The Human Bodhisattva

The interior life is for all, the one thing necessary. It ought to be constantly developing in our souls; more so than what we call our intellectual life, more so than our scientific, artistic, or literary life. The interior life is lived in the depths of the soul; it is the life of the whole man, not merely of one or other of his faculties. And our intellectual life would gain immeasurably by appreciating this; it would receive an inestimable advantage if, instead of attempting to supplant the spiritual life, it recognized its necessity and importance, and welcomed its beneficial influence—the influence of the theological virtues and the gifts of the Holy Ghost. How deeply important our subject is may be seen in the very words we have used: Intellectuality and Spirituality. ~ Reginald Garrigou-Lagrange, The Three Conversions in the Spiritual Life

The process of induction (which “ascends from earth to heaven”) and that of deduction (which “descends to earth”), the process of prayer (which “ascends from earth to heaven”) and that of revelation (which “descends to earth”) — i.e. human endeavour and the action of grace from above — unite and become a complete circle which contracts and concentrates to become a point where the ascent and descent are simultaneous and coincide. And this point is the “philosopher’s stone”— the principle of the identity of the human and divine, of humanism and prophetism, of intelligence and revelation, of intellectuality and spirituality. ~ from Letter XXI, The Fool

Meeting notes for 16 January 2017


Ekzy’l led a discussion on Frithjof Schuon’s essay Mystery of the Bodhisattva. Since we focused on pages 76 through 79, I’ll start with some points from the first pages of the essay in order to provide some context. Schuon agrees with Valentin Tomberg that Buddhism starts from the human point of view and rises up. Moreover, Schuon points out that this starting point makes it akin to Christianity.

This starting point for Buddha is the insight that all life is suffering. This is not merely verbal, but existential, so much so that the Buddha would not be satisfied until he found a solution. Similarly, the Christian sees that life is toil, suffering, and death. Although Buddha does not provide an explanation for suffering, the Christian traces its origin back to the effects of original sin.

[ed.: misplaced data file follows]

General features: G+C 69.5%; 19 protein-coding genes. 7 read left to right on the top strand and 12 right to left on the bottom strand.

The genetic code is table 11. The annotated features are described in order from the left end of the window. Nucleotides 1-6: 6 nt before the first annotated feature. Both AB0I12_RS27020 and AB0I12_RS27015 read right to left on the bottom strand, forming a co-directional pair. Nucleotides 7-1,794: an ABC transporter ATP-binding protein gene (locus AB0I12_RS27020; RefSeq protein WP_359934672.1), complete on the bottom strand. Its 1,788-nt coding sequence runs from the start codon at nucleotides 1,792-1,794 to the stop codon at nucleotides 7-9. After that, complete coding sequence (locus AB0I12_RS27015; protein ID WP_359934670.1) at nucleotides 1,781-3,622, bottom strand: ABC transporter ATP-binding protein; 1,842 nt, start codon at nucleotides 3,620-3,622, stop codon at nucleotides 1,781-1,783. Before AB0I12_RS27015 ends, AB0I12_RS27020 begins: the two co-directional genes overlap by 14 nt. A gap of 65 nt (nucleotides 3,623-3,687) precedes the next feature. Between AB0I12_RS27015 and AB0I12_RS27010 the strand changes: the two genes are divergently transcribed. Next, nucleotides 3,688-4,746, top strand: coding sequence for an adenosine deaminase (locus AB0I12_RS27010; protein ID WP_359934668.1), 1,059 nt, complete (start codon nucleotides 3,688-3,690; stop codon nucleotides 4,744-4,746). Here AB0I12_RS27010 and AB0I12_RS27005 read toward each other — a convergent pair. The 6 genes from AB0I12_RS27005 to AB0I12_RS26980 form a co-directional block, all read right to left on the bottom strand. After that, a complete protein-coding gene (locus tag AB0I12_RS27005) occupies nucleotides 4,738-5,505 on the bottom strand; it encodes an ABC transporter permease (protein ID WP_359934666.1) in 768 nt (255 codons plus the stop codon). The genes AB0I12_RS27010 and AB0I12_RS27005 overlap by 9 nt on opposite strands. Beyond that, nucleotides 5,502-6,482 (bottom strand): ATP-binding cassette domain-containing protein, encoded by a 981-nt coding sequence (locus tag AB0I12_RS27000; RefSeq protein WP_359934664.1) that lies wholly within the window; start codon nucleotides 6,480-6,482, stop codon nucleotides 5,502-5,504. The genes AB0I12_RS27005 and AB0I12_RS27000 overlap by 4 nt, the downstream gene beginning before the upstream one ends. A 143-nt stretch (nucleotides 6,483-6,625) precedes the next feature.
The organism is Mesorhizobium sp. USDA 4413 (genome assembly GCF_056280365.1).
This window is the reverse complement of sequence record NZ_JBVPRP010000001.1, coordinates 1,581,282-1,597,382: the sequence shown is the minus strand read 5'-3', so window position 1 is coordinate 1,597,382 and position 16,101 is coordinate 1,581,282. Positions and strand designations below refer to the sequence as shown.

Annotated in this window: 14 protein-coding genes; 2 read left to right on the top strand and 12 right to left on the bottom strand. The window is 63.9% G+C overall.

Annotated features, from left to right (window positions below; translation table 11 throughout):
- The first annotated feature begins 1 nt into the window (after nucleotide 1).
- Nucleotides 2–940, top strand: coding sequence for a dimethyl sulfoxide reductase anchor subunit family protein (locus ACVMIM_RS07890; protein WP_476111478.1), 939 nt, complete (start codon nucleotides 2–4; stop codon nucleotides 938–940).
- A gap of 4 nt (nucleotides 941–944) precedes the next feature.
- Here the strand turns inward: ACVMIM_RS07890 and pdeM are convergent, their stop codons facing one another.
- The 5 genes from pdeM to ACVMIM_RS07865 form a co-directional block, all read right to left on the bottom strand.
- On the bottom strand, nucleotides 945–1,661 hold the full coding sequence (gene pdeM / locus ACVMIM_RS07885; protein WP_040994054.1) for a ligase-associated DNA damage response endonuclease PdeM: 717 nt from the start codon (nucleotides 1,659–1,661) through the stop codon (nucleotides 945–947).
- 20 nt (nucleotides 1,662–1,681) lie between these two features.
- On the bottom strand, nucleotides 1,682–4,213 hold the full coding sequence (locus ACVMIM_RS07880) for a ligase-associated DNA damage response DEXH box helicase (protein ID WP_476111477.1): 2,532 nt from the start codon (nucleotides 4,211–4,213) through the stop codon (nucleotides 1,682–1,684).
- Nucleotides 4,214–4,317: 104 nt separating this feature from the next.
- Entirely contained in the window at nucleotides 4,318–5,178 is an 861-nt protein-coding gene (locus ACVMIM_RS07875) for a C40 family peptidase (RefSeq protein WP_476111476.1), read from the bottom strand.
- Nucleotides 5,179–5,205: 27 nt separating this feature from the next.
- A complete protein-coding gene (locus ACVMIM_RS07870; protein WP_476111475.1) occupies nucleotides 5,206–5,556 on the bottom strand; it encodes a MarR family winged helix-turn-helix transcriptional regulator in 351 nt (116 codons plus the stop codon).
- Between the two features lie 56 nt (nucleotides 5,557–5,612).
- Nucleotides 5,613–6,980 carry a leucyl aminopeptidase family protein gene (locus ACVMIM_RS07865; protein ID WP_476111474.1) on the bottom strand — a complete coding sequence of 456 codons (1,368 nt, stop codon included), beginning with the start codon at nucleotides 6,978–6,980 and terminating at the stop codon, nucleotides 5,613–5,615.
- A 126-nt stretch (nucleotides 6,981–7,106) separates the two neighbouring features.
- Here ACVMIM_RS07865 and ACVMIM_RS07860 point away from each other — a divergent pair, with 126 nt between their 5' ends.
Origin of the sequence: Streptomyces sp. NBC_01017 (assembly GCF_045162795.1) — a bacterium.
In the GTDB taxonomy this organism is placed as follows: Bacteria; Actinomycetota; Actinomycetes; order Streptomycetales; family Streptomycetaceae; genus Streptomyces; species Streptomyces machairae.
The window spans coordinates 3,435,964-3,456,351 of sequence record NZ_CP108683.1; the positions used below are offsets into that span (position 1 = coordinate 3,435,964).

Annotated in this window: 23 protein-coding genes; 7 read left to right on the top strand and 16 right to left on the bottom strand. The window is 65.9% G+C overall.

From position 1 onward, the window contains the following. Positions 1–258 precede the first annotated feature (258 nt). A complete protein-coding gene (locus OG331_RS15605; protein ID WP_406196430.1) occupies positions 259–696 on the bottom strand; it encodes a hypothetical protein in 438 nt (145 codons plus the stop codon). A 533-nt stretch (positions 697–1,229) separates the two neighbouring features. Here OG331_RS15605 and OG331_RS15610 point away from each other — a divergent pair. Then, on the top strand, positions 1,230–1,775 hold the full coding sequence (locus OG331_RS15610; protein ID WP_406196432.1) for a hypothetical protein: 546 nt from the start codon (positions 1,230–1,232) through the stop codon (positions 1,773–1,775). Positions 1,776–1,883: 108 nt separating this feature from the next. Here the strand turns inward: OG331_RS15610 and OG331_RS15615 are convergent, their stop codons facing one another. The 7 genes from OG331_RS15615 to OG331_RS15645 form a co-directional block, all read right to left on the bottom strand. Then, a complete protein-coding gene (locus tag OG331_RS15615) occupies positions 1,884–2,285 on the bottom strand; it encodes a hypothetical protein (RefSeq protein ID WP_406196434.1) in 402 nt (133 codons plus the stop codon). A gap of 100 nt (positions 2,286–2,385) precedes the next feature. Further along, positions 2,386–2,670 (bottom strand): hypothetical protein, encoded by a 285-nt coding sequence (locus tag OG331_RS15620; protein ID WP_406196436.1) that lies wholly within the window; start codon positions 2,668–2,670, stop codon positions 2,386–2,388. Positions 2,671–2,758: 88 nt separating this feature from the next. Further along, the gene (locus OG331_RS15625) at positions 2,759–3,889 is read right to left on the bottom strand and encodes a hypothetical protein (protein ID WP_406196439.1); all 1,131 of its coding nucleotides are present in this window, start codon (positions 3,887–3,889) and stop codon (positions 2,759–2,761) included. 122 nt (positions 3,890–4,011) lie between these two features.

The solution must likewise be existential. Hence, neither Advaita Vedanta nor Neo-Platonism—the highest metaphysical teaching of the East and West respectively—are sufficient, no matter how useful they are to the jnana path. The corollary is that there is no definable process or technique that will lead to an awakening. Rather, “skillful means” are necessary, which may be adapted to different personalities and situations.


These are the main points discussed; for clarity, the order of the topics is different.

  • Schuon distinguishes between the personal, or human, Bodhisattva and the celestial. The latter is more like an avatar, so we focused on the human Bodhisattva to be consistent with Tomberg’s description.
  • Apocatastasis means the restoration to the primordial state. In Buddhist terms, that involves the reintegration into Nirvana while, in Christian terms, it is the return to the state of Adam before the Fall.
  • Starting from “below”, i.e., the human state, means to begin in samsara. Normally, our attention is caught in the web of samsara, a state of ignorance. Unaware that samsara is a dimension of Nirvana. The beginning of awakening comes with the recognition of the impermanence of things, which is just their relativity in respect to Nirvana.
  • The obvious question then is what motivates this awakening. First of all, in experience, although not ontologically, a degree of perfection, i.e., a purification, is necessary.
  • The jnana must contemplate the Absolute both in the Heart and in the World. Tomberg calls this the “identity of the human and the divine.”
  • With that preparation, “the Logos descends upon him and dwells in him, just as light automatically dwells on a clear and smooth surface.”
  • Hence, the “original initiative comes from Heaven and that the support has been brought forth in the realm of the cosmic play solely in view of the manifestation of the Logos and by the Logos itself.”
  • A Buddha has three sheaths, or bodies, corresponding to Heaven, an Archangel, and humans. Christian Hermetism accepts that, but includes some finer states. The Angelic sheath has nine levels, corresponding to the celestial hierarchies. Ultimately, the highest states relate to the Trinity, not simply the Absolute. Buddhism admits this to a degree by recognizing Being and Beyond-Being as transcendent states.

We concluded with an interesting point about the meaning of the Buddhist teaching about the extinction of the self and the elimination of desire. It was suggested that this means the elimination of the “grasping self”. Of course, that brings to mind the “five wounds”:

the desire for personal greatness, to take, to keep, to advance and to hold on to at the expense of others

This thought opens up the idea of the three vows, purification of the will, and celestial hierarchy, all relevant to the Bodhisattva discussion. But that will be for another meeting.